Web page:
Utility work has halted around the cemetery in Cruz Bay, St. John, after contractors uncovered human remains from at least four individuals whose bodies were desecrated by careless road work in the 1950s and 60s.
The St. Thomas-St. John Historic Preservation Committee discussed the situation during a meeting Tuesday, and Sean Krigger, director of the V.I. State Historic Preservation Office, explained that “this is no fault of WAPA, this is no fault of the contractor,” Haugland Energy, which is working on the Cruz Bay trenching and line burial project.
The problem was created decades ago and has been “kicked down the road” to the present day, Krigger said, but the Department of Planning and Natural Resources and all involved with the project “are committed to ensuring that this project will cause no more harm to these burials.”
Archaeologist David Brewer said the road going up the hill was cut in 1954 and “at the time it was just a dirt road, and apparently they paid no attention to anything other than building this road, so they cut through the cemetery.”
At the time, “they had no qualms about it and bones were scattered about,” Brewer said. In the 1960s the road was paved with asphalt and “again, bones were scattered about. People cared, but there were no legal consequences, let me put it that way.”
Before the current construction project began, Brewer said he and others weren’t aware of the full extent of the desecration. While it’s not unheard of to find bone fragments during excavation, Brewer said they did not anticipate finding full burials with complete, or near-complete sets, of remains.
The project is being funded by the Federal Emergency Management Agency, and an archaeologist has been on site monitoring the excavation work
“when we started out and bones were found immediately,” Brewer said.
The burial was not complete, as “it had been damaged by that whole road building business back in the ‘50s and ‘60s,” he added.
To date, four burials have been uncovered, and Brewer said there will inevitably be more whenever work resumes, as the crews get closer to the cemetery area itself.
Krigger explained that the burials will “require a higher level of investigation and retrieval that goes way beyond the scope of work that FEMA approved for just the archaeological monitoring.”
As a result, work has been paused so the contractor can put together a new scope of work and contract,” Krigger said.
“We’re stepping back and looking at this with a new set of eyes, and FEMA is actually right about this, because it’s a bigger project now than anyone anticipated,” Brewer said.
The identity and age of the remains is currently unknown, and Brewer said there will be further carbon dating and laboratory analysis.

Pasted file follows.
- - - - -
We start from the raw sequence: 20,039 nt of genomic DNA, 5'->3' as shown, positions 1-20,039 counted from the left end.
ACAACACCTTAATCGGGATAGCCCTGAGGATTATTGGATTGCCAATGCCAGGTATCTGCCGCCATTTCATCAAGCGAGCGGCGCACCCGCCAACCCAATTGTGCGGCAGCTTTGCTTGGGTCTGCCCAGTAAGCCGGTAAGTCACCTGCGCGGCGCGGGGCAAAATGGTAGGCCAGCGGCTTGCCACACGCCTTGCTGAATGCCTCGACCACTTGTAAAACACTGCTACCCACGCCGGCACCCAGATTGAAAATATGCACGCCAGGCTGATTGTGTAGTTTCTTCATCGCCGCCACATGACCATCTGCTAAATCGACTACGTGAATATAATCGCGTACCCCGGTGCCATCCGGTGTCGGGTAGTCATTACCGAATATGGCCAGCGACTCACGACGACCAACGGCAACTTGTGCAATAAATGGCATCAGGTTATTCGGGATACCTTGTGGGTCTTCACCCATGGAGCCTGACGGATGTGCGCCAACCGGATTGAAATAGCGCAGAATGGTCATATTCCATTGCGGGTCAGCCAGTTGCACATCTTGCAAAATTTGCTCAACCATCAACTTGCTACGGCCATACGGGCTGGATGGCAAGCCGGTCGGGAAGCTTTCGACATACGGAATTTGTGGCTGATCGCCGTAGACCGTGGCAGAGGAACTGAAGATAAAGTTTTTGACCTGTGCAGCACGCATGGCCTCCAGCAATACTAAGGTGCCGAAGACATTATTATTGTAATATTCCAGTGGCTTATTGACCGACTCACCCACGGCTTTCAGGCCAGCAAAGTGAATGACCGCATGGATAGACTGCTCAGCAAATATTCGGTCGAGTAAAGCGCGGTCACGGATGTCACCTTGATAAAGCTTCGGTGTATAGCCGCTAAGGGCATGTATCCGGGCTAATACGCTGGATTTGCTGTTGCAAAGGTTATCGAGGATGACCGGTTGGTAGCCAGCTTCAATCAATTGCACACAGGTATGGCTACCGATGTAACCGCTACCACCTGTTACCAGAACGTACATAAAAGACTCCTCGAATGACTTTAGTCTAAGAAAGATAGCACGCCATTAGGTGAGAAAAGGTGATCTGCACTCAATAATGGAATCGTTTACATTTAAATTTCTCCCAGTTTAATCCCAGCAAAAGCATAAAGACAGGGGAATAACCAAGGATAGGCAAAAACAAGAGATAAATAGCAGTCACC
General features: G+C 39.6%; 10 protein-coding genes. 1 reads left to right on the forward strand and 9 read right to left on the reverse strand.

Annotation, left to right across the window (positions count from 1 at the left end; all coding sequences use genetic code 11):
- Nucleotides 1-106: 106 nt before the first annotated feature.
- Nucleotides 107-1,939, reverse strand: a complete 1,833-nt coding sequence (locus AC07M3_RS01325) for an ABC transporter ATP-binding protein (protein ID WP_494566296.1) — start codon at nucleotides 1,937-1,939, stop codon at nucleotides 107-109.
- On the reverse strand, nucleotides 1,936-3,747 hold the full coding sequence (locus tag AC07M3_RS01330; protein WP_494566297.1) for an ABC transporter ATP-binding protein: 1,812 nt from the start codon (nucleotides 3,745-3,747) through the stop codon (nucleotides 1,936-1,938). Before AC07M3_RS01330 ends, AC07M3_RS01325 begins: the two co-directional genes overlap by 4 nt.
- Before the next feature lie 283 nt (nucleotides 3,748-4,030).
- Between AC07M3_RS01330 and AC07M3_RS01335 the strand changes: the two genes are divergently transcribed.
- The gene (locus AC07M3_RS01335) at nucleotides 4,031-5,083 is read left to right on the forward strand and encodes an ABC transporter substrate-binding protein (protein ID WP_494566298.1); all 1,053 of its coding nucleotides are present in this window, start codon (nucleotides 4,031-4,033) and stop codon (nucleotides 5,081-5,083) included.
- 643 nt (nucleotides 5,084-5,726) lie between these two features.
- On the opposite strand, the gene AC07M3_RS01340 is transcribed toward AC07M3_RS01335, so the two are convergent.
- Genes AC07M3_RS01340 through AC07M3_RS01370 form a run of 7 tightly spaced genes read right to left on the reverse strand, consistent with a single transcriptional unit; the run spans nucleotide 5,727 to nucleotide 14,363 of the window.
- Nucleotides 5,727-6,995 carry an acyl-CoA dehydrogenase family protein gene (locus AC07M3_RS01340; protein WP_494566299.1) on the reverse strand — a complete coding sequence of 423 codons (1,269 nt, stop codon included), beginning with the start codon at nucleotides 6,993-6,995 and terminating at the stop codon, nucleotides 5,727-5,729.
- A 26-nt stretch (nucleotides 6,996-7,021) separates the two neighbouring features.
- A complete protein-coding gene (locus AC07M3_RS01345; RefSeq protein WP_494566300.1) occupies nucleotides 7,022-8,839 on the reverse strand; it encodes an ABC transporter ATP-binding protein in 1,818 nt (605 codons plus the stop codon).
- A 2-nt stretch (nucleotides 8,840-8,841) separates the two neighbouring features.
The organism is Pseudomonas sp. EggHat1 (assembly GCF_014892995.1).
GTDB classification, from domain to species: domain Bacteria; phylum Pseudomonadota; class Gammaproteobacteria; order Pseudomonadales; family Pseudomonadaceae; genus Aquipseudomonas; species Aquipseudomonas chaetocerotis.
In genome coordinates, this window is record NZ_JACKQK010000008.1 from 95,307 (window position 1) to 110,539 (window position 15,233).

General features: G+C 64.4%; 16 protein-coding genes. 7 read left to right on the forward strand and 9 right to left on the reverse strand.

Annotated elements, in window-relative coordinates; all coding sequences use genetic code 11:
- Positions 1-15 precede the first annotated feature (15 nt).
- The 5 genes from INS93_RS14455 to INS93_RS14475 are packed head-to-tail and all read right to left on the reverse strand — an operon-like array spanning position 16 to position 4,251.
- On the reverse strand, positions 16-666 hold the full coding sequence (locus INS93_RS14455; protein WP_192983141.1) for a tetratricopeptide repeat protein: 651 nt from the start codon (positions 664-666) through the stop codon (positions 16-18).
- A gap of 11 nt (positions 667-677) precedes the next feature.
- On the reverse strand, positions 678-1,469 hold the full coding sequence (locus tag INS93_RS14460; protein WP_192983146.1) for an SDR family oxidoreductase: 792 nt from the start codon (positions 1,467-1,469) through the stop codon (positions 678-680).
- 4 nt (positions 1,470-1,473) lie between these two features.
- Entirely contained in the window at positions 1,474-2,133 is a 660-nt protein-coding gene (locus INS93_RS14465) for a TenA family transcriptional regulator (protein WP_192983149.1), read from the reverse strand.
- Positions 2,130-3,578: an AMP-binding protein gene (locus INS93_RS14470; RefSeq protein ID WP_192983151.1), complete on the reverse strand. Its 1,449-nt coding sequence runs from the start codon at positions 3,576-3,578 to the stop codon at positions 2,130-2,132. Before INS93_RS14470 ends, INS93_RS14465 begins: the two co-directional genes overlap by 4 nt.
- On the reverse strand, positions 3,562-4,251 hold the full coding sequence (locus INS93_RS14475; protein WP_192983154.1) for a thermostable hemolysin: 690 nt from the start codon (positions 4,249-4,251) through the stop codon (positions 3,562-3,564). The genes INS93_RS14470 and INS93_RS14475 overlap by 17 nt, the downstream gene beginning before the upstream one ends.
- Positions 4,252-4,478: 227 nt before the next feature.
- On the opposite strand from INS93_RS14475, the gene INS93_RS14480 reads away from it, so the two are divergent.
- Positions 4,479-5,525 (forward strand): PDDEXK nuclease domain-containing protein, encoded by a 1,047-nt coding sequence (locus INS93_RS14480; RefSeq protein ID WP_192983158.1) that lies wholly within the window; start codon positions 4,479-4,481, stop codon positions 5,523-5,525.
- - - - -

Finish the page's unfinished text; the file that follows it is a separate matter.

“They’re going to have to undergo not just C14 dating, they’ll have to undergo DNA, strontium, they do all those tests and it’s got to be paid for. Luckily, FEMA is involved. Because of their involvement, they have to pay for this,” Brewer said. “So, at the end of the day, we’ve got it covered. FEMA has to pay for this, and they know the situation, so actually it couldn’t have turned out better.”
While the situation is certainly not ideal for those whose remains have been uncovered, “they’ll get the analysis, they’ll get the treatment,” as well as reburial, Brewer said.
After the third set of remains was found, “the parameters within this situation had changed, because we were not dealing with scattered remains. We had come upon an intact burial,” Krigger said. “So there was no way any work was going to take place within that confines until that burial was addressed.”
“I’m very pleased at the outcome here and the results, and I’m pleased to see that the system in place works,” said committee member David Knight Sr.
The Historic Preservation Committee had previously warned Water and Power Authority not to undertake any excavation without an archaeologist present — not even test pits — and Knight said he felt that “because of that and because of the number of times that WAPA came before the HPC, we feel very much like a part of this project.”
Committee member Enrique Rodriguez asked if there’s any way “we can make amends” for the “absolute desecration of a St. Johnian burial site” in 1954.
“There’s going to be a community discussion, rightfully so. What happened years ago, it needs to be addressed,” Krigger said. As a community, “we’re going to have to have a conversation about how we recognize, honor, and mitigate the adverse effects that took place years ago.”
“We do need to right this wrong and make way for a proper interment, or re-interment for these remains that we’ve found,” committee member Kurt Marsh Jr. agreed. “I do believe that we should honor and respect the dead, because they are dead from this plane but they are living in another, and so I think it’s only right that we do that.”